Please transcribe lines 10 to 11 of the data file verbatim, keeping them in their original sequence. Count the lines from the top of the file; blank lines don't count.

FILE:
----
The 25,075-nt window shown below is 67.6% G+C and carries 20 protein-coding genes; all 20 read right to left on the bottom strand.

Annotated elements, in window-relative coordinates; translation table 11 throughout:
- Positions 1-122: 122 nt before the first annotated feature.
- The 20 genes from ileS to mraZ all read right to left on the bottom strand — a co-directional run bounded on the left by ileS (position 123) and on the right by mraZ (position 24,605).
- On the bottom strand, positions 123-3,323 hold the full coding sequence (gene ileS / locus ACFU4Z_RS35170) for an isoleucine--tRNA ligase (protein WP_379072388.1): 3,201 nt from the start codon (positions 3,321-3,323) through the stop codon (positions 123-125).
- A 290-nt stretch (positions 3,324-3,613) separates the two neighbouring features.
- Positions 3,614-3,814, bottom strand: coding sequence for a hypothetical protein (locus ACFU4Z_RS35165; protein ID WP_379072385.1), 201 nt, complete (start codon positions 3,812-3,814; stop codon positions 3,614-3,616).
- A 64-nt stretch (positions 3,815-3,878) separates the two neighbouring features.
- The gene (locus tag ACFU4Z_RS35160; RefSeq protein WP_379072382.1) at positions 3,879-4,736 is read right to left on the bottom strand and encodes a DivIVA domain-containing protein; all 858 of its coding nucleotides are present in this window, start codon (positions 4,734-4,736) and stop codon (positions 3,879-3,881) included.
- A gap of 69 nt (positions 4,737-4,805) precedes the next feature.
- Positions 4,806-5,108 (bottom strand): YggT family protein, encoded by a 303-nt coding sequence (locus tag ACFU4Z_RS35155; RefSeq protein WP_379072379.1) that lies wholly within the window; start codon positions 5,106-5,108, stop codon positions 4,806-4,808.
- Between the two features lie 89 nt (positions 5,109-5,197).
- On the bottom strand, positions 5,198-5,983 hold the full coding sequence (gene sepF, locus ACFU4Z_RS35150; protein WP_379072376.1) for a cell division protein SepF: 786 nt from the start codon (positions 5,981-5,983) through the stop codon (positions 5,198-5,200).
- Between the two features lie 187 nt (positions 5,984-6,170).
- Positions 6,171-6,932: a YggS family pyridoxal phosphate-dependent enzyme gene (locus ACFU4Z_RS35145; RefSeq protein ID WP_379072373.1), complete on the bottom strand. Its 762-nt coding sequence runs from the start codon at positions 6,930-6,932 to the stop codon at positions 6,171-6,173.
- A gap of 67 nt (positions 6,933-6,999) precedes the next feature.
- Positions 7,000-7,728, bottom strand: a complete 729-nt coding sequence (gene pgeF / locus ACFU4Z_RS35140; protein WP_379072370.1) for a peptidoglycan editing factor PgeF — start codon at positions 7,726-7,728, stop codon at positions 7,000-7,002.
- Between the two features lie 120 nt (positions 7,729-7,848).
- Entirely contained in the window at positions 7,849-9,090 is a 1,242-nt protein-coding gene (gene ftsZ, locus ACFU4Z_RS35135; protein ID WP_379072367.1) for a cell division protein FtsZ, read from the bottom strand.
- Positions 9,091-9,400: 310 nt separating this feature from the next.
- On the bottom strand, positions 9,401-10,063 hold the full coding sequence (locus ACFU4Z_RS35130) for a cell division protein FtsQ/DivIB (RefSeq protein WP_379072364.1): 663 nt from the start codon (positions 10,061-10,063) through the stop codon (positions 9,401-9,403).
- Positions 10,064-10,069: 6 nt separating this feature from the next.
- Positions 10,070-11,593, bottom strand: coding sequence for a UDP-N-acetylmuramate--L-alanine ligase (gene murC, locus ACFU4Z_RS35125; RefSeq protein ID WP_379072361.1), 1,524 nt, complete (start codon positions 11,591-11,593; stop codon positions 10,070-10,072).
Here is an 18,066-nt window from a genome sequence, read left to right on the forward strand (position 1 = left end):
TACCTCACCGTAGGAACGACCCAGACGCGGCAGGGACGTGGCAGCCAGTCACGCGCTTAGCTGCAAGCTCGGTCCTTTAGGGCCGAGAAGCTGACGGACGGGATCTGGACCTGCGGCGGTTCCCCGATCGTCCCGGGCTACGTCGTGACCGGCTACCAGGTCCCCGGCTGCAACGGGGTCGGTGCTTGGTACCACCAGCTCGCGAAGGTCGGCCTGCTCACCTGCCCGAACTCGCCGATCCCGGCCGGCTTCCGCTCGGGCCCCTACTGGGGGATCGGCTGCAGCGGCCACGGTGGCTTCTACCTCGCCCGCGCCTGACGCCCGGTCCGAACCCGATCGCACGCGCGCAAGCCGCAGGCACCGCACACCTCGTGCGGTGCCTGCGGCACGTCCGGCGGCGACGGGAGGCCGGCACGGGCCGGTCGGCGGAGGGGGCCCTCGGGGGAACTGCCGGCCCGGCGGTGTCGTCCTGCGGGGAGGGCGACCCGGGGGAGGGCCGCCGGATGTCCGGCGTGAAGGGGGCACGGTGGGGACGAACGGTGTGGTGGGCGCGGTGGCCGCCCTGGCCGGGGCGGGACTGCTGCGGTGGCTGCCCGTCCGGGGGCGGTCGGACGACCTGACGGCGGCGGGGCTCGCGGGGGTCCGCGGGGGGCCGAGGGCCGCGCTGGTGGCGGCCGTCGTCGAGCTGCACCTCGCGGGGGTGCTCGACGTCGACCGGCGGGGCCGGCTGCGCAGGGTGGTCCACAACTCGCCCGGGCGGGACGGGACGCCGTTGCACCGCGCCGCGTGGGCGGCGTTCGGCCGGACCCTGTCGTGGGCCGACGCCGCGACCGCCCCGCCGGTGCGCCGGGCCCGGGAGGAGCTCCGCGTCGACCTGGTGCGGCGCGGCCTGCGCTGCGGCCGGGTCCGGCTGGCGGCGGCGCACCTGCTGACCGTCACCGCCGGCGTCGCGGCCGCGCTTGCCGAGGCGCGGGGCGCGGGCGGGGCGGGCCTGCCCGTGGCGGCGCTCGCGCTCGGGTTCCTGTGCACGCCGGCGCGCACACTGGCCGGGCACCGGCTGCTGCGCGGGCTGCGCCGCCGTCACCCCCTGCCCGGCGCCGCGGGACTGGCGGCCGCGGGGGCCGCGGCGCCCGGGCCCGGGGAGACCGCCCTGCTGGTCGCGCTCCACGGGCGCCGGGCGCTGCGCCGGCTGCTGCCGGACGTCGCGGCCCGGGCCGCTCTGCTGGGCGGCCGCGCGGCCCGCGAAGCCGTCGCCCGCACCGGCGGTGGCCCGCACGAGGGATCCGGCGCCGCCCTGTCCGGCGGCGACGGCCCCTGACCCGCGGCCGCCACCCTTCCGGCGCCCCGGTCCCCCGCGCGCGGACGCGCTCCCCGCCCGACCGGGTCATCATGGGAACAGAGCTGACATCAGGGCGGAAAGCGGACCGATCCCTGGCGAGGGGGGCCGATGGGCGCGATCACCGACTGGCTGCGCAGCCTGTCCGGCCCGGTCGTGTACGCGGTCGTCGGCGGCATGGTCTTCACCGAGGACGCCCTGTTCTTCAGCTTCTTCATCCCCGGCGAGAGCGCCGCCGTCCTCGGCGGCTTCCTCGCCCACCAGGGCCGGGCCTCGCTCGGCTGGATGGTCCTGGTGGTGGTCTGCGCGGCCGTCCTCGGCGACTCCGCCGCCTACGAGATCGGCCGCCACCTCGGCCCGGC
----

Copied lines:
- A gap of 69 nt (positions 4,737-4,805) precedes the next feature.
- Positions 4,806-5,108 (bottom strand): YggT family protein, encoded by a 303-nt coding sequence (locus tag ACFU4Z_RS35155; RefSeq protein WP_379072379.1) that lies wholly within the window; start codon positions 5,106-5,108, stop codon positions 4,806-4,808.